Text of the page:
But there are many juries that are still out, arguing quite loudly. Unfortunately, this can happen even when everyone is behaving above board and evaluating evidence fairly to the best of their ability; I hope we can find ways to continue to turn up the information-to-volume content on each side.


    M. Jahi Chappell

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  18. 18. jytdog 1:22 pm 08/30/2011

    Not backing down is great, but as Michael Bulger noted above, the original article was far broader and more inflammatory than you acknowledge here. That kind of writing justifiably drew fire upon you.

    I support use of GMO in agriculture (with care) and education efforts are very important toward realizing the potential of GMOs. Your original article was counter-productive and your lack of acknowledgement of, apology for, its sloppiness is additionally counter-productive. This article is much better for the care you took to state things clearly and more narrowly. Hopefully going forward, your educational efforts will be more like this one. Good luck!

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  19. 19. daniels_md 7:43 pm 08/30/2011

    Well done, Christie. Although I’m not partial to organic or conventional foods, I usually find myself buying the foods that look the most appealing and can be bought at a decent price.

    And as far as facts go, I feel that we should go straight to the source for the most credible information. A source that puts millions of dollars into extensive research on an annual basis. A source focused on food safety and the protection of natural resources. A source that has been governing agriculture and farming for 150 years. The USDA.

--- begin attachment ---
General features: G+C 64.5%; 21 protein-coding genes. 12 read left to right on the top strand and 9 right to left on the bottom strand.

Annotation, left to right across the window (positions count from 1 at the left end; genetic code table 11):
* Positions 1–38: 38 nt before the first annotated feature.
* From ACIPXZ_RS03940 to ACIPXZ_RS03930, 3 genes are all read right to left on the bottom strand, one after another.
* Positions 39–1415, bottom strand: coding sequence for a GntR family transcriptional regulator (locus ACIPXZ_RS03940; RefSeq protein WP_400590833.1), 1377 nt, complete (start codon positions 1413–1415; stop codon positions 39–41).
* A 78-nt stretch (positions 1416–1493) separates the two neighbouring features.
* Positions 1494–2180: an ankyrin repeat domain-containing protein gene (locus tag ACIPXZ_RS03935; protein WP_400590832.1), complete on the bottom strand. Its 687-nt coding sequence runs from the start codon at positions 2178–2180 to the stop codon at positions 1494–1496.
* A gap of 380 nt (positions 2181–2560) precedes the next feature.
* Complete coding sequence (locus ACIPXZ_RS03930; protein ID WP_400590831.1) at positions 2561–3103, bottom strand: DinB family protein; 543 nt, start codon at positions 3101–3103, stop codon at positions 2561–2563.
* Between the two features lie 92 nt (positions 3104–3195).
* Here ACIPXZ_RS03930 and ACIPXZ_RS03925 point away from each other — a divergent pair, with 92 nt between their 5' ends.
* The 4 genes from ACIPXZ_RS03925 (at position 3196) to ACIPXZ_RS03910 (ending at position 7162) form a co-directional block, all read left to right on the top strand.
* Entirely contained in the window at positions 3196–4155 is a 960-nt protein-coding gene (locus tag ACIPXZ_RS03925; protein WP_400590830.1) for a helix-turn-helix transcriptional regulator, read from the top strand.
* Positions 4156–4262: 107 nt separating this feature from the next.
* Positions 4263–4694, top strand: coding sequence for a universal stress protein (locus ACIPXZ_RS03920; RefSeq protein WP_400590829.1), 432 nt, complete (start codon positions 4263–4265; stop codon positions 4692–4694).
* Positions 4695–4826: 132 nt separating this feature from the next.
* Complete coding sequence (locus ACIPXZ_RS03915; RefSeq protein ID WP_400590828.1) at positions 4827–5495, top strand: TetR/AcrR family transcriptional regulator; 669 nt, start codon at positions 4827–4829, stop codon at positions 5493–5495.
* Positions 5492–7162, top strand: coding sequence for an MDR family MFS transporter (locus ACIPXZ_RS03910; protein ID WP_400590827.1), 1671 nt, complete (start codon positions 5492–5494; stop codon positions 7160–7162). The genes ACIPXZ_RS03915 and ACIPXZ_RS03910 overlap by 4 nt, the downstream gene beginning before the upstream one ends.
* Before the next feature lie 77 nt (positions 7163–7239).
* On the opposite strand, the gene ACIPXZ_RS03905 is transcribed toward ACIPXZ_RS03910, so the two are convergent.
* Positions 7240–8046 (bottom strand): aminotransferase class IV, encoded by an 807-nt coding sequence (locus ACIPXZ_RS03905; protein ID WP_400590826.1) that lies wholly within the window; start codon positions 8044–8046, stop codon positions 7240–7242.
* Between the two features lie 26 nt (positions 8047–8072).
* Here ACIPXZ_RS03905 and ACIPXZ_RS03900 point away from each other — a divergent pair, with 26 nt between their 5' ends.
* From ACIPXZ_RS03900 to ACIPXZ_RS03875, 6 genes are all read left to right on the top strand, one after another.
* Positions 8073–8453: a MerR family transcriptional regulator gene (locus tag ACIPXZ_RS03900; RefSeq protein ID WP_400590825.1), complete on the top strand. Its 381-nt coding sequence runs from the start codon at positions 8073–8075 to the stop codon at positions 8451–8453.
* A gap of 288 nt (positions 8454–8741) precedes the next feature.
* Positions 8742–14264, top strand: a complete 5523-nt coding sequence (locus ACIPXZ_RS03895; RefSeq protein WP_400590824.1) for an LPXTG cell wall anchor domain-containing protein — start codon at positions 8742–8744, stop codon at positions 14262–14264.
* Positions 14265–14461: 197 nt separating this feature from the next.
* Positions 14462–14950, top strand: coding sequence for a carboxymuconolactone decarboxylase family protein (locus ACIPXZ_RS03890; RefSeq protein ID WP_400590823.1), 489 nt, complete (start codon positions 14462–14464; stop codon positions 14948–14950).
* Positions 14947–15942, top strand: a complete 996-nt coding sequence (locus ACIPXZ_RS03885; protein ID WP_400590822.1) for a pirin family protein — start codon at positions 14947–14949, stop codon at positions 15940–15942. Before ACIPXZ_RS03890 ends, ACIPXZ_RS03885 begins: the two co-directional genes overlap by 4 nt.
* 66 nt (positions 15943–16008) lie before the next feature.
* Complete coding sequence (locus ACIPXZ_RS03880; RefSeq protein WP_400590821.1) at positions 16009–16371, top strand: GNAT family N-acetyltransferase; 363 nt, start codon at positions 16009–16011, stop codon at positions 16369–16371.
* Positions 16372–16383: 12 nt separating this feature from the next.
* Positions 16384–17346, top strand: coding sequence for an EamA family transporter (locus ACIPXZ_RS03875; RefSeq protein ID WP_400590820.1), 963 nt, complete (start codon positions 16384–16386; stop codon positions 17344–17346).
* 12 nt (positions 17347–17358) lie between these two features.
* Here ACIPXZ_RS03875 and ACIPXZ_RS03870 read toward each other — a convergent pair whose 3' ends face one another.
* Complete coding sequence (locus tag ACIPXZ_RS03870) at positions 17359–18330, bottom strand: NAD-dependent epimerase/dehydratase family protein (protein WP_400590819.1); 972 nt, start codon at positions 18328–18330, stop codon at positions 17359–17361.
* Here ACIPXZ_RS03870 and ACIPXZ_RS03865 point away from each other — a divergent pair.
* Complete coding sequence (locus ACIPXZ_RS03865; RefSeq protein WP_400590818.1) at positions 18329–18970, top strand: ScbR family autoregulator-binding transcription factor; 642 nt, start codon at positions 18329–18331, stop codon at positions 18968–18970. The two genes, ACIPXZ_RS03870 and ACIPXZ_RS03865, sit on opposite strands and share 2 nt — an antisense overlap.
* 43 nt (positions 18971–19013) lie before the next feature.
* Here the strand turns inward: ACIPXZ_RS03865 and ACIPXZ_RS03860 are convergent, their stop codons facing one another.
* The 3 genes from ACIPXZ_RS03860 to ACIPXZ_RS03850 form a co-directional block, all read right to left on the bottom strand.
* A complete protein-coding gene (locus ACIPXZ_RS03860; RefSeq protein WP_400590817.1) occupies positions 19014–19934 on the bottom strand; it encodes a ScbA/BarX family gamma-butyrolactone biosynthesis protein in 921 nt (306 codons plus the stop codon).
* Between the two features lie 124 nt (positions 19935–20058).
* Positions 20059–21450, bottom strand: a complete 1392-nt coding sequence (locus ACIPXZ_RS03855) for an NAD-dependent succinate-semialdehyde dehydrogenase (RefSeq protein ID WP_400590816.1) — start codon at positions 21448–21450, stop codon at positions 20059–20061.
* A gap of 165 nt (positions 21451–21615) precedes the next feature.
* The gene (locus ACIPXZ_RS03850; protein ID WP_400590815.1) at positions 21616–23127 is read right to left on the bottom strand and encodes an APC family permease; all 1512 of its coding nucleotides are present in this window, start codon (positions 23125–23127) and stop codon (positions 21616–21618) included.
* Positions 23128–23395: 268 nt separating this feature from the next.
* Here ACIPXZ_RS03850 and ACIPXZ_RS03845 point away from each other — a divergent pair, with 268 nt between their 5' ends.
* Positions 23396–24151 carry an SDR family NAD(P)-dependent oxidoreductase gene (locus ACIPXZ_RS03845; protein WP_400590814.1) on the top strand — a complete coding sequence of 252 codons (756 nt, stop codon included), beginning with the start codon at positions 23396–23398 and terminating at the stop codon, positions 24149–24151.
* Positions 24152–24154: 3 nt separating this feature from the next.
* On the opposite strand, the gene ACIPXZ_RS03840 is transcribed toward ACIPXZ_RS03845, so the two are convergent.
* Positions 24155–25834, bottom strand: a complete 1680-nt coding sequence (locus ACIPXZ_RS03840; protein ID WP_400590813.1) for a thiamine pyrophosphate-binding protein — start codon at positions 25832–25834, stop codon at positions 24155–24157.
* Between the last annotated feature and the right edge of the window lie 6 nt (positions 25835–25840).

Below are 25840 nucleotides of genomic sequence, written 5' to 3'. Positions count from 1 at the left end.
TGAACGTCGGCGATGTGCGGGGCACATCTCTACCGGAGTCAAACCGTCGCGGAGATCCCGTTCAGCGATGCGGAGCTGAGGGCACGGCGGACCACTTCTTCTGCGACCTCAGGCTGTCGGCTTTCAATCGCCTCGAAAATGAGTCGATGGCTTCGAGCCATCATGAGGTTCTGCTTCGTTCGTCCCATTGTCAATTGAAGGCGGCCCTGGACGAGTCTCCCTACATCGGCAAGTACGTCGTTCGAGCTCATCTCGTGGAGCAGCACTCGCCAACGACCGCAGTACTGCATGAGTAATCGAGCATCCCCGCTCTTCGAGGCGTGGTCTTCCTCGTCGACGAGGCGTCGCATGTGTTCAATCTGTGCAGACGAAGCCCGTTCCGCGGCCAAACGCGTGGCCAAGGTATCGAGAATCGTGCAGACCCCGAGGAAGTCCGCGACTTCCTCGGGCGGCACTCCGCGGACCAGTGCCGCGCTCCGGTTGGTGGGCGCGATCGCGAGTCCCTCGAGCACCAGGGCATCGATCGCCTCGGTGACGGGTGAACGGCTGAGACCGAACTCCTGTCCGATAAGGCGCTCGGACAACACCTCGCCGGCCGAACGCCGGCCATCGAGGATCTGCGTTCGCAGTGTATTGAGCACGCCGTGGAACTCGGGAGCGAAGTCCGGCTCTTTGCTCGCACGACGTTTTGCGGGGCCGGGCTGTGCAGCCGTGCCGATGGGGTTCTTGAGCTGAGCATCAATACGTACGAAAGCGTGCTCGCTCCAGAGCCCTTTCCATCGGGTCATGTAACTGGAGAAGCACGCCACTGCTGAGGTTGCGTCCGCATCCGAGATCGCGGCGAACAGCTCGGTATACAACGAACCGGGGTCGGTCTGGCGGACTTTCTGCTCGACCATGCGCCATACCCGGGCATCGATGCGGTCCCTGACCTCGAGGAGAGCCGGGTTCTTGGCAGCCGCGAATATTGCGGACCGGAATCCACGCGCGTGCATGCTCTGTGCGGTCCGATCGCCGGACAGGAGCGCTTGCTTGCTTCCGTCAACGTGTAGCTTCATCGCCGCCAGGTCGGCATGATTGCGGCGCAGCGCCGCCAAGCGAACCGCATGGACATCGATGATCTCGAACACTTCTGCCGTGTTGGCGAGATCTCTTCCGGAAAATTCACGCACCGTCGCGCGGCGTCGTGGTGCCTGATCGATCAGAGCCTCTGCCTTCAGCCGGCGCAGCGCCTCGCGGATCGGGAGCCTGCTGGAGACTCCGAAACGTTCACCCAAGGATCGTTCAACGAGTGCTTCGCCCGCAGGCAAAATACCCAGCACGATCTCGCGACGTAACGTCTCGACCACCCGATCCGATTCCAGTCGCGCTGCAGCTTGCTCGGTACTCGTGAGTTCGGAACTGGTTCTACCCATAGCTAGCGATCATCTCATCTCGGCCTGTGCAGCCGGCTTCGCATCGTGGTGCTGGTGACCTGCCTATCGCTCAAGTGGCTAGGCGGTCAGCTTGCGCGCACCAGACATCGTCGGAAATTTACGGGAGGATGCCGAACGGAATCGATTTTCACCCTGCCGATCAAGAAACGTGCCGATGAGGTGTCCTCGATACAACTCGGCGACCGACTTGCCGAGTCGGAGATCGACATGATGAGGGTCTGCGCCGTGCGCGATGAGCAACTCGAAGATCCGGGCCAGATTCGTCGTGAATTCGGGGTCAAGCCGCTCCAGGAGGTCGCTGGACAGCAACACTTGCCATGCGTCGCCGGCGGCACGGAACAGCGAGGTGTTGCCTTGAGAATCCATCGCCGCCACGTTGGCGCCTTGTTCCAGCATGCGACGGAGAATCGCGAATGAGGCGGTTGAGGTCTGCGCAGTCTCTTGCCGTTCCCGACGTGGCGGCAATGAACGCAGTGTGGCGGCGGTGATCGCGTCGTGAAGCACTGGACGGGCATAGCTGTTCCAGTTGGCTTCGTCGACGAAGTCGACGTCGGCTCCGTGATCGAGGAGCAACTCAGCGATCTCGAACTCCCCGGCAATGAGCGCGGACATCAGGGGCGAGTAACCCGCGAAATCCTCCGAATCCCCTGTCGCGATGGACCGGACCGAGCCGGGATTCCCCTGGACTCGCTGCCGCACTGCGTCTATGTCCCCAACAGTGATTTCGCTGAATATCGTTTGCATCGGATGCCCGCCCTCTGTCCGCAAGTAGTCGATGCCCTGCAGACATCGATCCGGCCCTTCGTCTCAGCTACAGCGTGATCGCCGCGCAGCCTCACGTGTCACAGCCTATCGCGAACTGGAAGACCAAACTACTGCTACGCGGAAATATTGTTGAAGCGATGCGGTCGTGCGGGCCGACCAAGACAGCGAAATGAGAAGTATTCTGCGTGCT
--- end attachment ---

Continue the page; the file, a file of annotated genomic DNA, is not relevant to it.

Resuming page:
The USDA states that “no conclusive evidence shows that organic food is more nutritious than is conventionally grown food” and the USDA makes no claims that organic food is safer than conventionally produced food.

    I, personally, find the labeling aspects of farming and agriculture to be a bigger issue in the United States. I feel that many label definitions created by governing agencies become misconstrued through marketing to the public. For example, the term “fresh,” as defined by the USDA, means the whole poultry and cuts have never been below 26 °F. That means the “fresh” chicken I recently bought at the supermarket could essentially be over a year old, as long as the meat was continually frozen.

    The same goes for the term “free range,” which the USDA indicates that producers must demonstrate to the agency that the poultry has been allowed access to the outside. The number of times access is granted or whether that access is ever given again is not regulated. It’s things like these that individuals need to be aware of, and governmental agencies need to stop tip-toeing around their labeling methods.

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  20. 20. NerdyChristie 1:29 pm 09/14/2011

    *Update* Rotenone was re-approved for organic farm use in 2010. It’s currently listed on the Organic Materials Review Institute’s list of approved substances.